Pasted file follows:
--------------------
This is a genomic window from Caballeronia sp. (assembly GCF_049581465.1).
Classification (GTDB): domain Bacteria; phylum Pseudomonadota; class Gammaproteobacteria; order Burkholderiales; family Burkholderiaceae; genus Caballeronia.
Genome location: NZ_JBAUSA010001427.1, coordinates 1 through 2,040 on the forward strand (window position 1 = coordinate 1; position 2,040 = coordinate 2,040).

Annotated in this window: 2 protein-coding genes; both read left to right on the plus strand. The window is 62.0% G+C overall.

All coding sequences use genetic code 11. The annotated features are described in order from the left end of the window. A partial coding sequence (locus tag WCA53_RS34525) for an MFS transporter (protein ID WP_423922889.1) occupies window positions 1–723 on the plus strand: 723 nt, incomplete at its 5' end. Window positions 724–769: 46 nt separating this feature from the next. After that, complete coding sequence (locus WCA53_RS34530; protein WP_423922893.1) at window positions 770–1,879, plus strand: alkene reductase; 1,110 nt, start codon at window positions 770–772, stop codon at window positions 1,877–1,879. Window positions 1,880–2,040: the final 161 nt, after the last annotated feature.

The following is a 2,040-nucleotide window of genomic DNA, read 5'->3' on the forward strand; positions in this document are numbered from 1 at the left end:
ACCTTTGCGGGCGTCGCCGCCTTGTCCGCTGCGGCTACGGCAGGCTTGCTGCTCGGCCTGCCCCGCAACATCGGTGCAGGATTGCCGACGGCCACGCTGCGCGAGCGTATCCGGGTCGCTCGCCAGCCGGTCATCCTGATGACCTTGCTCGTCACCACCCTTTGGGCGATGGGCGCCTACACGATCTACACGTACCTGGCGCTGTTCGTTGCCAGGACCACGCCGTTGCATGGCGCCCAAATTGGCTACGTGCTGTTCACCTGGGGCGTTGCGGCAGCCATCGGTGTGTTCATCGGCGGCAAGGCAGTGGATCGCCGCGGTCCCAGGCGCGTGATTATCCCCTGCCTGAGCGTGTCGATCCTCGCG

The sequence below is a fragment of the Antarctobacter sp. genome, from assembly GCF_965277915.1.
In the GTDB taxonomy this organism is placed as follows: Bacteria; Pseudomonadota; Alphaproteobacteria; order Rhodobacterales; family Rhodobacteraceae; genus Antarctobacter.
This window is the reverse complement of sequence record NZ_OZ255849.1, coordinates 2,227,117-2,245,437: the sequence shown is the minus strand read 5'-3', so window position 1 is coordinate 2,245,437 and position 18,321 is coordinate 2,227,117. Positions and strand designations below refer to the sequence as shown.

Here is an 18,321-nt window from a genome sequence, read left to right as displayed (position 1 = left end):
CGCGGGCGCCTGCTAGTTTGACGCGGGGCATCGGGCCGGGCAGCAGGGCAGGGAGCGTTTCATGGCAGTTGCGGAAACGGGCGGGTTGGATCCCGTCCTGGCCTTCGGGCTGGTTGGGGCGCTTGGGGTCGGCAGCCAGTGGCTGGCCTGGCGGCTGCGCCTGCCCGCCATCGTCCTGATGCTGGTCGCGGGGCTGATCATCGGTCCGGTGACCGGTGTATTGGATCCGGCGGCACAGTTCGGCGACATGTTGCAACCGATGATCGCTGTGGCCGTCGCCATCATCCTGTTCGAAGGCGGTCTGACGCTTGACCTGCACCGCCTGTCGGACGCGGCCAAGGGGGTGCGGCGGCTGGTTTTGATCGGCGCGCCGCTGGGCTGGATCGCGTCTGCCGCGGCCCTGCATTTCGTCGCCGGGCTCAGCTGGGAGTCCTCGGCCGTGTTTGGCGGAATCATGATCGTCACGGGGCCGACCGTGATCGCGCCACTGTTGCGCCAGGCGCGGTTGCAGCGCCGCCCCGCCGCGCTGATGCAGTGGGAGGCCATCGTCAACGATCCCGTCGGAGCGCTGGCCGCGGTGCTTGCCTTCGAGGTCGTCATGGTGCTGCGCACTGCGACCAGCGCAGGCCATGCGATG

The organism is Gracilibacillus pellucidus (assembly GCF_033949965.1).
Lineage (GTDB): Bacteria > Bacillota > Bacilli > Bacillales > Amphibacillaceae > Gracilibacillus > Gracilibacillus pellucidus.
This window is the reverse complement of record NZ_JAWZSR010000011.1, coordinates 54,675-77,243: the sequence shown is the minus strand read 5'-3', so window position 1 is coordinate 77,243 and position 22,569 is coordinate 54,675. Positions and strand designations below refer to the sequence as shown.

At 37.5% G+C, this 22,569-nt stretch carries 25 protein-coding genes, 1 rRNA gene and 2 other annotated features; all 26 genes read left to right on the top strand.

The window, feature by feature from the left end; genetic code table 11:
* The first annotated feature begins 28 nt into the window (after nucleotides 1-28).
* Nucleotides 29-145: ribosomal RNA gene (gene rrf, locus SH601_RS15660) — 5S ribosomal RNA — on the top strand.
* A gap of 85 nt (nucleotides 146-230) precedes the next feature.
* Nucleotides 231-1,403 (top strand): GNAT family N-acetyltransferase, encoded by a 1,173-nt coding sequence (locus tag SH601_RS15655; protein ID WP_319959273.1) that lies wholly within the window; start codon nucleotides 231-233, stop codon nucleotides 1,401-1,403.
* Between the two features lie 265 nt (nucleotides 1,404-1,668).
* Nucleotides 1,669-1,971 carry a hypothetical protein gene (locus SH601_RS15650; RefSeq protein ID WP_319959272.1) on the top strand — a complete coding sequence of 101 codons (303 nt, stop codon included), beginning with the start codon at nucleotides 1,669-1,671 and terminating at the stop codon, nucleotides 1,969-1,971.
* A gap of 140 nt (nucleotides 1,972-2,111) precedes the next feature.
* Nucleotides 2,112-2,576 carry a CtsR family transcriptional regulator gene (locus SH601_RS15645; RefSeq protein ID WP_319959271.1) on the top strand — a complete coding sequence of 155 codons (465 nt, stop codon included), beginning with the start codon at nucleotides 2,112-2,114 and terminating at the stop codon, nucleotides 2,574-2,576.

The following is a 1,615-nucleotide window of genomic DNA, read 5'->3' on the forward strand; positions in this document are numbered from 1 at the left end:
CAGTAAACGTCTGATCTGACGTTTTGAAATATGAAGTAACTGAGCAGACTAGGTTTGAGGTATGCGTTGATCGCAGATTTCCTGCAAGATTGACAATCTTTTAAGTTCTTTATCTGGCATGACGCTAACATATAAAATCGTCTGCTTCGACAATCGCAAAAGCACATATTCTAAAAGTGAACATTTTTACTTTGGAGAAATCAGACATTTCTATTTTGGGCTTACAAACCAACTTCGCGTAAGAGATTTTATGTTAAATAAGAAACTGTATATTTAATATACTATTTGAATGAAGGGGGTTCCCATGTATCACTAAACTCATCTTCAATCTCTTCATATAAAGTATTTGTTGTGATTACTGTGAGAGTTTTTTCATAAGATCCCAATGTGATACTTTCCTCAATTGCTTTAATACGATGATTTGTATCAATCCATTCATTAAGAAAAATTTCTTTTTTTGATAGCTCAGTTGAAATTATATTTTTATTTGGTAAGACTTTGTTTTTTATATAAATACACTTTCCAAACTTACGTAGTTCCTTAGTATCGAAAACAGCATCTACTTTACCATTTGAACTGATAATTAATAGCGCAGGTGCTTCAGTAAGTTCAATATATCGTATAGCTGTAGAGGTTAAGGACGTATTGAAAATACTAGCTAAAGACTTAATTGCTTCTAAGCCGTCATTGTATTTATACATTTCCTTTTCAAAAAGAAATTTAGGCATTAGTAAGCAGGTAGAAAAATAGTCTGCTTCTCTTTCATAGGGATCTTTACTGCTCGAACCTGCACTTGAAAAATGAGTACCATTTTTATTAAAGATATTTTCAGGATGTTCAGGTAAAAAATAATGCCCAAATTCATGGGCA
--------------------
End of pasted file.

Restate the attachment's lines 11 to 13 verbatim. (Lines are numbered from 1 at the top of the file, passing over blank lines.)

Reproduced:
Here is an 18,321-nt window from a genome sequence, read left to right as displayed (position 1 = left end):
CGCGGGCGCCTGCTAGTTTGACGCGGGGCATCGGGCCGGGCAGCAGGGCAGGGAGCGTTTCATGGCAGTTGCGGAAACGGGCGGGTTGGATCCCGTCCTGGCCTTCGGGCTGGTTGGGGCGCTTGGGGTCGGCAGCCAGTGGCTGGCCTGGCGGCTGCGCCTGCCCGCCATCGTCCTGATGCTGGTCGCGGGGCTGATCATCGGTCCGGTGACCGGTGTATTGGATCCGGCGGCACAGTTCGGCGACATGTTGCAACCGATGATCGCTGTGGCCGTCGCCATCATCCTGTTCGAAGGCGGTCTGACGCTTGACCTGCACCGCCTGTCGGACGCGGCCAAGGGGGTGCGGCGGCTGGTTTTGATCGGCGCGCCGCTGGGCTGGATCGCGTCTGCCGCGGCCCTGCATTTCGTCGCCGGGCTCAGCTGGGAGTCCTCGGCCGTGTTTGGCGGAATCATGATCGTCACGGGGCCGACCGTGATCGCGCCACTGTTGCGCCAGGCGCGGTTGCAGCGCCGCCCCGCCGCGCTGATGCAGTGGGAGGCCATCGTCAACGATCCCGTCGGAGCGCTGGCCGCGGTGCTTGCCTTCGAGGTCGTCATGGTGCTGCGCACTGCGACCAGCGCAGGCCATGCGATG

The organism is Gracilibacillus pellucidus (assembly GCF_033949965.1).